I taught myself to play piano, hunt and peck style, like learning to type. I could hear sophisticated harmonies and my playing, though untutored, developed a kind of appealing sheen. I’d absorbed hundreds of tunes from composers like Harold Arlen and Vernon Duke, whose harmonic lexicon was irresistible. From time to time I’ll post some anecdotes about my musical adventures.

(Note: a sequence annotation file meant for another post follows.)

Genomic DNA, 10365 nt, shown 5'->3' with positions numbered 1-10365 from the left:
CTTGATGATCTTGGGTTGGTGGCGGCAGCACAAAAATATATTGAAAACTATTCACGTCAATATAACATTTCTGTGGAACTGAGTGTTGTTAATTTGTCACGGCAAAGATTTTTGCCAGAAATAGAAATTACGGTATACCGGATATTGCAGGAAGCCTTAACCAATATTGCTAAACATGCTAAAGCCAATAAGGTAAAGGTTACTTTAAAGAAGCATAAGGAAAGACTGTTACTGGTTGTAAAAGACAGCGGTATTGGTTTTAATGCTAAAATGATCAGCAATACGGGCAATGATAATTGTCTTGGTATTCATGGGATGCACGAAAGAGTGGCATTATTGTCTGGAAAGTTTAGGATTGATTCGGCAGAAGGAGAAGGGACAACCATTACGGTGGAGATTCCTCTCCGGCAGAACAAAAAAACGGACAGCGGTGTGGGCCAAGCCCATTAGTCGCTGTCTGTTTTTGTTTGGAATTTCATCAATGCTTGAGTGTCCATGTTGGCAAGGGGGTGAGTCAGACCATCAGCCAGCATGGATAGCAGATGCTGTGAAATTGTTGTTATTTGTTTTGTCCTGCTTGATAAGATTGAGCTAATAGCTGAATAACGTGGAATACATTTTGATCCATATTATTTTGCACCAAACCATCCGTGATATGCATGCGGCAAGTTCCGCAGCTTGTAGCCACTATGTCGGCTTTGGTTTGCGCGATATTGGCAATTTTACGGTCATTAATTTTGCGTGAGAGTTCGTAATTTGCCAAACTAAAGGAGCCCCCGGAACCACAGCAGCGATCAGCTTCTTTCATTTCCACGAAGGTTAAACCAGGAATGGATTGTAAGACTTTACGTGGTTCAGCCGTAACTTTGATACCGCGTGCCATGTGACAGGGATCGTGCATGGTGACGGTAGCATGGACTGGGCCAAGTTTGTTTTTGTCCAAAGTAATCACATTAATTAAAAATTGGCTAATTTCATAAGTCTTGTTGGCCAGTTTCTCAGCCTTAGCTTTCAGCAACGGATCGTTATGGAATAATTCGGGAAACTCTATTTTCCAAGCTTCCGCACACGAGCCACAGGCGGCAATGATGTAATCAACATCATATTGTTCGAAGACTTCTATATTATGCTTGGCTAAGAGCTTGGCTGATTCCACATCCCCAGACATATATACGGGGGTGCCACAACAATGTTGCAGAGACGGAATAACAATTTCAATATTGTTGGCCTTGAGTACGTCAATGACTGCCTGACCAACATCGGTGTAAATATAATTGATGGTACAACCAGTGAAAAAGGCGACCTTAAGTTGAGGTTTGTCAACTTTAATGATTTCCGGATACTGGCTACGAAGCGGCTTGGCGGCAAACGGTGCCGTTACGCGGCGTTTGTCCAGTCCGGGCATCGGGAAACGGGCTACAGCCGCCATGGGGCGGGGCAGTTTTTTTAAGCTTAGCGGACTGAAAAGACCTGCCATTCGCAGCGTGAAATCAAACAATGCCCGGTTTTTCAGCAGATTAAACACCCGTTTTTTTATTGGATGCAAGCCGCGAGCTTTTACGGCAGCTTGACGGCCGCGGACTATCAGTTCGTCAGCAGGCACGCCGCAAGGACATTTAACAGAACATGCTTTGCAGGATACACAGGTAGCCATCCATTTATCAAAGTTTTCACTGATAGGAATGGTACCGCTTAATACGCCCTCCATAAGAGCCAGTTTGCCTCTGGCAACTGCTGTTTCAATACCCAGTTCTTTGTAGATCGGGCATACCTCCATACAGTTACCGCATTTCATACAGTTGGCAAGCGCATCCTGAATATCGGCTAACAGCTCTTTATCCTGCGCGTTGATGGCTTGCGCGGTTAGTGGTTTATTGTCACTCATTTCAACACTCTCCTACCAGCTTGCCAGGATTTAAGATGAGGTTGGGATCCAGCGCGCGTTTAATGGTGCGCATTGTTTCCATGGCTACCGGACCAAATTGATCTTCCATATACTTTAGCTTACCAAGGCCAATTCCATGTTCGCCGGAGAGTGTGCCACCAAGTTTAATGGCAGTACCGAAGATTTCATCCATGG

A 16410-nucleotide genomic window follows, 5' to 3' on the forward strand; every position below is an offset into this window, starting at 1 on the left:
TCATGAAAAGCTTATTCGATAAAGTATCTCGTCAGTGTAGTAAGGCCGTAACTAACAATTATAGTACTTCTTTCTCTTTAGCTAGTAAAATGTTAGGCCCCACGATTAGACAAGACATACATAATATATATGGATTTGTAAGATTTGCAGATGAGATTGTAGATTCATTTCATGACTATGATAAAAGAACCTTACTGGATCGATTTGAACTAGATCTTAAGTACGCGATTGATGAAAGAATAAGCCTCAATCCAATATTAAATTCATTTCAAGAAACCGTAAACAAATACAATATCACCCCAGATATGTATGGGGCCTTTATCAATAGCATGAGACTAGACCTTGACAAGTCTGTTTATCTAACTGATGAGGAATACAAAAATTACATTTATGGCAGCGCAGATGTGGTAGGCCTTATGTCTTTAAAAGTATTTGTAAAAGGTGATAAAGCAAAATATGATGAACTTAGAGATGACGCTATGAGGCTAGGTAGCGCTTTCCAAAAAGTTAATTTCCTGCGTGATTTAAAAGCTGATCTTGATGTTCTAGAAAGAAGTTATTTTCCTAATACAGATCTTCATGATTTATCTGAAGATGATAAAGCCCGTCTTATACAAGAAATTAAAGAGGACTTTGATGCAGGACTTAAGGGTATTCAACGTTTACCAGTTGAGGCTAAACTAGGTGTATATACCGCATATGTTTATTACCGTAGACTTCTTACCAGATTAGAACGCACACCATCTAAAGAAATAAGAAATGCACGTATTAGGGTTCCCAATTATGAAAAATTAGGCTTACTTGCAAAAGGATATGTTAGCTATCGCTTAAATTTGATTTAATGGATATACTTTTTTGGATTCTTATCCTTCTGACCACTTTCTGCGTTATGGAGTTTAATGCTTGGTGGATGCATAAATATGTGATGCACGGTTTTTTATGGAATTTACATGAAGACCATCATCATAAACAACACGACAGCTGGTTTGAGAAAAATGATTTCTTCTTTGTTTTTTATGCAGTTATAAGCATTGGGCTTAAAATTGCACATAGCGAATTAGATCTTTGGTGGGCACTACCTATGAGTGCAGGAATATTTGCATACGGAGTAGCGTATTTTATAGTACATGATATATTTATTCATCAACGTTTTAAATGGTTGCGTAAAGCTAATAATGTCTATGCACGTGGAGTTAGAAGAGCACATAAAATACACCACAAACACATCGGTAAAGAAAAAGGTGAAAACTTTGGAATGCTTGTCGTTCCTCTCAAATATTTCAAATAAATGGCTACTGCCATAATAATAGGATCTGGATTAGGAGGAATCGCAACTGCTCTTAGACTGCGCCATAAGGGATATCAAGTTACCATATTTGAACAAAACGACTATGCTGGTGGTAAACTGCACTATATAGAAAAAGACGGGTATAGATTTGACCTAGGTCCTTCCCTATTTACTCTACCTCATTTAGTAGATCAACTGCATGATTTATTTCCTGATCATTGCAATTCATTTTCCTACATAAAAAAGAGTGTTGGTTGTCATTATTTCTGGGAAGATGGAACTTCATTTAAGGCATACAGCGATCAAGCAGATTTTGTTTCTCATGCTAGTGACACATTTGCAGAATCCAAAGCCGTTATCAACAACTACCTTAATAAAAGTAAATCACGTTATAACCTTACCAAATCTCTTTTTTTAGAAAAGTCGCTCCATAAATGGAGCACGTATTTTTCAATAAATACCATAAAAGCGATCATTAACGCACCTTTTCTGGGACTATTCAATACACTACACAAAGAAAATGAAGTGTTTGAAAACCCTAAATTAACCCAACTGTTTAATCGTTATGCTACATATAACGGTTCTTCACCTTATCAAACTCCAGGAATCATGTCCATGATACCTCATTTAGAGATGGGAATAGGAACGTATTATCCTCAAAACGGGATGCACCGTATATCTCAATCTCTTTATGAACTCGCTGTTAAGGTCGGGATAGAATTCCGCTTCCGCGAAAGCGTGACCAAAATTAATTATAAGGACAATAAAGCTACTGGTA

I played and sang on a luxury train, the American-European Express. It ran from New York to Chicago every Wednesday and Saturday, an overnight hop. There was a Baldwin grand piano in the club car -plus a sound system, and as we glided out of the station at four pm, I’d play a cocktail set for an hour. I wore a tuxedo to add to the flavor, and the passengers would order a Champagne Kir and congratulate themselves on being affluent enough to afford this trip; it cost six hundred dollars, a hefty piece of change in 1980. My set finished at five-fifteen, as the crowd retired to their swank compartments to change for dinner in the elegant dining car. About quarter to five, a pair of young black guys swung through and slowed their momentum long enough to ask me a question: “You be here after dinner?” said the older one. “‘Cause we’ll be back, we’ll bring the horn, hang out and play a li’l with you.” “Oh I’ll be here,” I responded, “but as for playing, the management here is very particular about who they let make music in this car.” “Yeh, that’s all right, we’ll see you after dinner.” As they headed away I saw the younger one was dressed in shorts with white, knee-high socks. He looked no more than fifteen. Well, was I embarrassed. They came back after dinner for my ten o’clock set and the kid turned out to be…Wynton Marsalis! And yes, he brought his horn. “What you want to play?” he asked. I said, “D’you know Jeepers Creepers?” “Oh yeah -love that tune.” So I played an intro, and he jumped in after bar eight. Although it’s an up tune, I slowed it down a bit because his tone was so mellow I wanted to prolong his notes and bask in them. It was obvious (and he was just at the start of his career) this kid had something special. After Jeepers Creepers, I suggested (I Don’t Stand a) Ghost of a Chance With You, a ballad, because I was so entranced with his sound. He was unsure of the bridge: “Play that part again?” he asked me. He got up from the chair to my left and watched my fingers as I went through the progressions. “Yeah, all right, from the top.” We did the song once more and this time he got the melody. I was doing the vocals, to make a showpiece, a presentation out of the numbers. The crowd was increasing as word spread through the train that some extraordinary music was happening in the club car. People were jammed in, pressed against the walls, mesmerized. He played and played, and I joyously accompanied, something I’d become expert at doing, working with singers like Margaret Whiting and Judy Garland. Minutes later, it seemed, I glanced at my watch and it was one-forty-five in the morning. We’d been playing nearly four hours straight without a break. This guy didn’t want to do anything but make music, his passion simply poured out of his horn. One of the three times I’ve been in the presence of astonishing musical talent. The other two were Andre Previn…and Benny Goodman. TO BE CONTINUED. (and I’ll add a pic of the train in a few days) With thanks to my brother, Chris, for reminding me of this incident.